Have fun fixing teeth with this neat little kit, invented by a dentist… not a drill in sight! Which only goes to show that dentists are pussies.

Similar kits are available outside the UK – have a poke around your local drugstore for things like DenTek’s dental kits range (see below)!

And to add a touch of professionalism to your work, check out the “Dental Playbox”… It contains a dentist uniform, nurse uniform, set of theatre greens, play-doh Dr Drill and Fill, playmobil dental surgery, large puppet, teeth and toothbrush, set of chattering teeth, human biology box kit, four jigsaws, books, real equipment including gloves, surgical masks and dentists bibs and leaflets:

Repairing crowns, dentures and lost fillings

To temporarily re-cement lost crowns (“caps”), bridges, or veneers, use a temporary dental cement, such as Dentek Thin Set (see below). Denture adhesive (such as Fixodent in the US) may also hold crowns and bridges in place temporarily. If you’ve lost a temporary crown, it is always better to put it back on because it prevents tooth movement, and allows you to eat. If the temp crown fits the tooth well, and you can’t get to a pharmacy or drugstore, a simple toothpaste should be enough, although a denture cream is even better (but not everyone has that lying around).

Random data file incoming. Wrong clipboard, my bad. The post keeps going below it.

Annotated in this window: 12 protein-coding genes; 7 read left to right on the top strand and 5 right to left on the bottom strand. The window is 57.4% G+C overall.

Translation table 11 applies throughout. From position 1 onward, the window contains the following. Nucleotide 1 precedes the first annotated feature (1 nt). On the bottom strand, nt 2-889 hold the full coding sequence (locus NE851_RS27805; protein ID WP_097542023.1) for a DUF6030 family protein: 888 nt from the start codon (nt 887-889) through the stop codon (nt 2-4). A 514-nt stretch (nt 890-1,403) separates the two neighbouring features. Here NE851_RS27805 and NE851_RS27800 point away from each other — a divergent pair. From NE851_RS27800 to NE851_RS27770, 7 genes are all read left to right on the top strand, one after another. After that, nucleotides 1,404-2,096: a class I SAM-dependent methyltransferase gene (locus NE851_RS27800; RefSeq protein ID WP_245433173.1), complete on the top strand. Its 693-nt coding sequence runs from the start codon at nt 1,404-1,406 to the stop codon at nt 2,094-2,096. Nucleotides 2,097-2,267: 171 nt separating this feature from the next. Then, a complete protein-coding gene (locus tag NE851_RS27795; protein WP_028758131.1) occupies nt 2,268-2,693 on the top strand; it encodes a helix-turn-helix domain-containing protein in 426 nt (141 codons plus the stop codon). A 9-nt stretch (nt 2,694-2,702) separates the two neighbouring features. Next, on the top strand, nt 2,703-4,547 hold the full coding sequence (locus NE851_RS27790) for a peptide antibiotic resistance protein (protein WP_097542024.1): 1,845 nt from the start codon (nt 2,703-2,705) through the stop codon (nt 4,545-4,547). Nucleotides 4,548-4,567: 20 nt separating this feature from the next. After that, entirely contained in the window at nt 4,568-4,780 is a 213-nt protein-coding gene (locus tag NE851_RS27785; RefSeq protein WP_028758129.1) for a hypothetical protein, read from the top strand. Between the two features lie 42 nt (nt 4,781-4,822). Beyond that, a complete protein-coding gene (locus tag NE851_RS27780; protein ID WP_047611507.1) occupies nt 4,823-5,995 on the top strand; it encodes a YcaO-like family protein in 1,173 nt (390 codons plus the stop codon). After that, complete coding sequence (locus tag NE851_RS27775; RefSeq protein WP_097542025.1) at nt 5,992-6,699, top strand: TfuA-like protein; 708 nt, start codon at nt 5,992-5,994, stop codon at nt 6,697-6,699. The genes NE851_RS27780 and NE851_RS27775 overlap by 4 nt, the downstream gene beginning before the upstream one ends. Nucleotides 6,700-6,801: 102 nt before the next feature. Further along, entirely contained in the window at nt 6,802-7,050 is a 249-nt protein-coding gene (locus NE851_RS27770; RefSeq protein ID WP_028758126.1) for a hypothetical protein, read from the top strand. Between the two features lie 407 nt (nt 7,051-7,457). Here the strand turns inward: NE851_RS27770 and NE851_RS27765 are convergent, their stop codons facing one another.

You can check out DenTek’s range of repair and emergency kits below to see what kind of kits are available – similar kits are available from other manufacturers:

Toothache Kit:

Contents include Temparin temporary filling material (see below), cotton swabs, wooden applicator, toothache medication, and toothsaver. Caution: Do not use if there is throbbing pain or swelling in the affected area.

Be careful not to get the medication (eugenol a.k.a. oil of cloves) onto gums, tongue, and other soft tissue!

Temparin Temporary Filling Material:

For lost fillings: Wash affected area with warm water, dry with cotton swab. Using the wooden applicator, scoop a small amount of Temporary Filling Material and place into the cavity, pack tightly. Bite down and clench teeth together, lightly grinding a couple times to create a comfortable bite. Remove excess product from around area. Avoid chewing on repair for an hour to allow the material to set.